It appears from his later testimony, he was there for a substantial period of time, and his passport indicates that he has been to Syria on several different occasions. In addition, the Court notes that the respondent's testimony was quite evasive, frequently unresponsive, and not forthright. IJ Op. at 7-8. The Board of Immigration Appeals affirmed the IJ's decision without opinion. Zein appeals. II. Discussion A. Standard of Review Where, as here, the Board of Immigration Appeals affirms the IJ's decision without opinion, we review the IJ's opinion. Denko v. INS, 351 F.3d 717, 723 (6th Cir. 2003); 8 C.F.R. 1003.1(e)(4). "Credibility determinations are considered findings of fact, and are reviewed under the substantial evidence standard." Sylla v. INS, 388 F.3d 924, 925 (6th Cir. 2004). While a credibility determination "must be supported by specific reasons . . . that go to the heart of the applicant's claim," Sylla, 388 F.3d at 926, we "may not reverse . . . simply because we would have decided the matter differently." Koliada v. INS, 259 F.3d 482, 486 (6th Cir. 2001). Rather, our standard is "highly deferential," Yu v. Ashcroft, 364 F.3d 700, 703 (6th Cir. 2004), and, by statute, an IJ's "findings of fact are conclusive unless any reasonable adjudicator would be compelled to conclude to the contrary." 8 U.S.C. § 1252(b)(4)(B). Therefore, we must determine whether "any reasonable adjudicator" could have found that Zein's testimony was not credible. B. The IJ's decision, while flawed, is supported by substantial evidence The IJ's opinion was flawed in several respects. First, it was simply incorrect in stating, "[t]he respondent did not mention in the question and answer statement or in his credible fear interview that he was arrested by [Hizballah] and escaped from their camp." IJ Op. at 7. The notes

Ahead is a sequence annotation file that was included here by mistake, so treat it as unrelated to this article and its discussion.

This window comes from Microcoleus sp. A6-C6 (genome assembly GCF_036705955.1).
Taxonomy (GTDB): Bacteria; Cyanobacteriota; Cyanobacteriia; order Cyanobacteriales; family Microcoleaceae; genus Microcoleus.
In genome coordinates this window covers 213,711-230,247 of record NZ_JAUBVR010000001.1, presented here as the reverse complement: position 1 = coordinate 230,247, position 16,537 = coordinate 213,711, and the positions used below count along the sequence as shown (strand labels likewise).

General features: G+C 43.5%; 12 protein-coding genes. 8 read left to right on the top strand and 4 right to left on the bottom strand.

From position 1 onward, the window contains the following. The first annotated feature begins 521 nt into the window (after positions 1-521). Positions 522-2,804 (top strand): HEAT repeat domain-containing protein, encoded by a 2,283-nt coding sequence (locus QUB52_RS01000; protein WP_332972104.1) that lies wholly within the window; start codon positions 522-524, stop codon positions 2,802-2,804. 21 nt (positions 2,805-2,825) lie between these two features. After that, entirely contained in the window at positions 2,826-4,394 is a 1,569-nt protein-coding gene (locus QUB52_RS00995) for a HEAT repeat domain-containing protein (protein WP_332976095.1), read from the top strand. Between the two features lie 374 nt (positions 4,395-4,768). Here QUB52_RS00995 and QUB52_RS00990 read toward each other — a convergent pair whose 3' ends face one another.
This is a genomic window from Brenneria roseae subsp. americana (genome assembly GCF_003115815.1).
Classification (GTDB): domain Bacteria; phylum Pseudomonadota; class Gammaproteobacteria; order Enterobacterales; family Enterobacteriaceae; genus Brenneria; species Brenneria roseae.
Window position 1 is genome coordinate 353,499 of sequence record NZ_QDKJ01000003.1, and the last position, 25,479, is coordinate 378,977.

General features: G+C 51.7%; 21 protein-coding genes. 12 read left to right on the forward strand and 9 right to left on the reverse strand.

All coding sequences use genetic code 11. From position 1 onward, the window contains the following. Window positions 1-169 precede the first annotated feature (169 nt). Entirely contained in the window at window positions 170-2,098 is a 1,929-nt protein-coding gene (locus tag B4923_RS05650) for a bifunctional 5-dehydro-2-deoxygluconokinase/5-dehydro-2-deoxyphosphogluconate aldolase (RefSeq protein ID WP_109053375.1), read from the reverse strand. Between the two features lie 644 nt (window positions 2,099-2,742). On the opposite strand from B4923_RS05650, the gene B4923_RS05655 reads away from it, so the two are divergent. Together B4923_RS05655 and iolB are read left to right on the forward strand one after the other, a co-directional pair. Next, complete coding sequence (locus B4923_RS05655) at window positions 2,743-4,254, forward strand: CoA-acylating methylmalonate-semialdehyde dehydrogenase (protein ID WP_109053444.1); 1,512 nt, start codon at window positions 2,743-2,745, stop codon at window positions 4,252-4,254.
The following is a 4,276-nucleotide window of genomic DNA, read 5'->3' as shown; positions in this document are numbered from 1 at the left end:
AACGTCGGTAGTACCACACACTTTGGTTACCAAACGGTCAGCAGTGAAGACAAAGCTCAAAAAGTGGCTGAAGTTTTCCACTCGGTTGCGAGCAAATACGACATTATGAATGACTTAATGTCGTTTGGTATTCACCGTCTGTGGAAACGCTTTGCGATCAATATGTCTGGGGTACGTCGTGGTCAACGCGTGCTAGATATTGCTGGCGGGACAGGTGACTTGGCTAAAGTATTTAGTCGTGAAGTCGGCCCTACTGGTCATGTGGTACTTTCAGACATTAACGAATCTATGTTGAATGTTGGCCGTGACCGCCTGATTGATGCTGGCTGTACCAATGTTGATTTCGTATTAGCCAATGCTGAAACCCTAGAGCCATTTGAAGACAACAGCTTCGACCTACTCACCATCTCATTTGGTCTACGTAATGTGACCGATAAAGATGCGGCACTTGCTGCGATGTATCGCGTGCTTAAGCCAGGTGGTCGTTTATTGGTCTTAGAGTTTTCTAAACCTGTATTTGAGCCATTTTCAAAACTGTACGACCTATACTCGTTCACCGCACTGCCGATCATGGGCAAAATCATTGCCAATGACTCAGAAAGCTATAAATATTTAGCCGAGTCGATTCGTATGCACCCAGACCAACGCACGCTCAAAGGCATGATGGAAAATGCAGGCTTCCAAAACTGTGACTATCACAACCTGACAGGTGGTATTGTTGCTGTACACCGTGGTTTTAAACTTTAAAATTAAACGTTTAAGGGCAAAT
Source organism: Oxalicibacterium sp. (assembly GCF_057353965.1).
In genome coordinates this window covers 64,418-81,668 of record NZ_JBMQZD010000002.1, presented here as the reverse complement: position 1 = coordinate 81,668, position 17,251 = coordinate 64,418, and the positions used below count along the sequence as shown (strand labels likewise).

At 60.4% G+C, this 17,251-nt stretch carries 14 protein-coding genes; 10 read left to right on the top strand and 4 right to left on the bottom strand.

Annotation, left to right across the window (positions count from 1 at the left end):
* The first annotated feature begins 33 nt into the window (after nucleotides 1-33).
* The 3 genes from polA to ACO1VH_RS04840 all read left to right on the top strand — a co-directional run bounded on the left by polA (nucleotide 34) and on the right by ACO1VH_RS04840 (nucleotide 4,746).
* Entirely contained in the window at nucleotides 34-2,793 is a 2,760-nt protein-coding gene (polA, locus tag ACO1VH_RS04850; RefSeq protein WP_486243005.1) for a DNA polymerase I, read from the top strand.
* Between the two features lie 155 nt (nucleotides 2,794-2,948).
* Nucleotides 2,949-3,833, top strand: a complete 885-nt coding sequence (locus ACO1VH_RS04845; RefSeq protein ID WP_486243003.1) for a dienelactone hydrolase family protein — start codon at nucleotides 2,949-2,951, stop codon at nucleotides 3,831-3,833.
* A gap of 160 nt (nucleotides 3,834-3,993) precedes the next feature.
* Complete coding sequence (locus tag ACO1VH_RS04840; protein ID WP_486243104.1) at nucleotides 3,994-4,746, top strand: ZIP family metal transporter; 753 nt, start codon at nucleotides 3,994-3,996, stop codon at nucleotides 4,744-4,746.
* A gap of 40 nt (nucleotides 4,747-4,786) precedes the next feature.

of the interviewer, in answer to question 3.1(a), which asks if Zein was ever mistreated or threatened, state, "[t]he [Hizballah] group then threatened to kill the applicant of [sic] he did not join their group. Applicant stated that he agreed to join their group to avoid any further harm and then ran away when he had the opportunity." Second, several of the inconsistencies the IJ identified do not go to the heart of Zein's claim. "[M]inor and irrelevant inconsistencies cannot constitute the basis for an adverse credibility determination. . . . [Such] variations, misstatements, or inconsistencies should . . . play no part in the decision of the IJ. . . ." Sylla, 388 F.3d at 926. The IJ noted that Zein "misrepresented the number of times and length of time that he has been in Syria." IJ Op. at 7. At the merits hearing, the government argued that this misrepresentation was significant because Zein would not go to Syria if he was afraid of Syrians. The government argued that his fear of Syrians was his stated reason for seeking asylum. However, his stated fear of the Syrian authorities dates from the second protest, after which he never returned to Syria, but rather fled with a fellow demonstrator to the south of Lebanon while waiting for a visa to Mexico. Therefore, the number and length of his trips to Syria are not relevant to the issue of whether his story of the demonstrations and subsequent encounter with Hizballah is credible. Third, the IJ relied heavily on the discrepancies between Zein's "airport" testimony and his subsequent testimony. We have noted that, "[b]oth the Ninth and Third Circuits have discredited the reliability of initial airport interviews . . . because of the conditions under which they are taken (e.g., right off the plane, translation problems)." Yu, 364 F.3d at 703 n.4 (internal citations omitted). These conditions were surely present when Zein arrived in San Ysidro.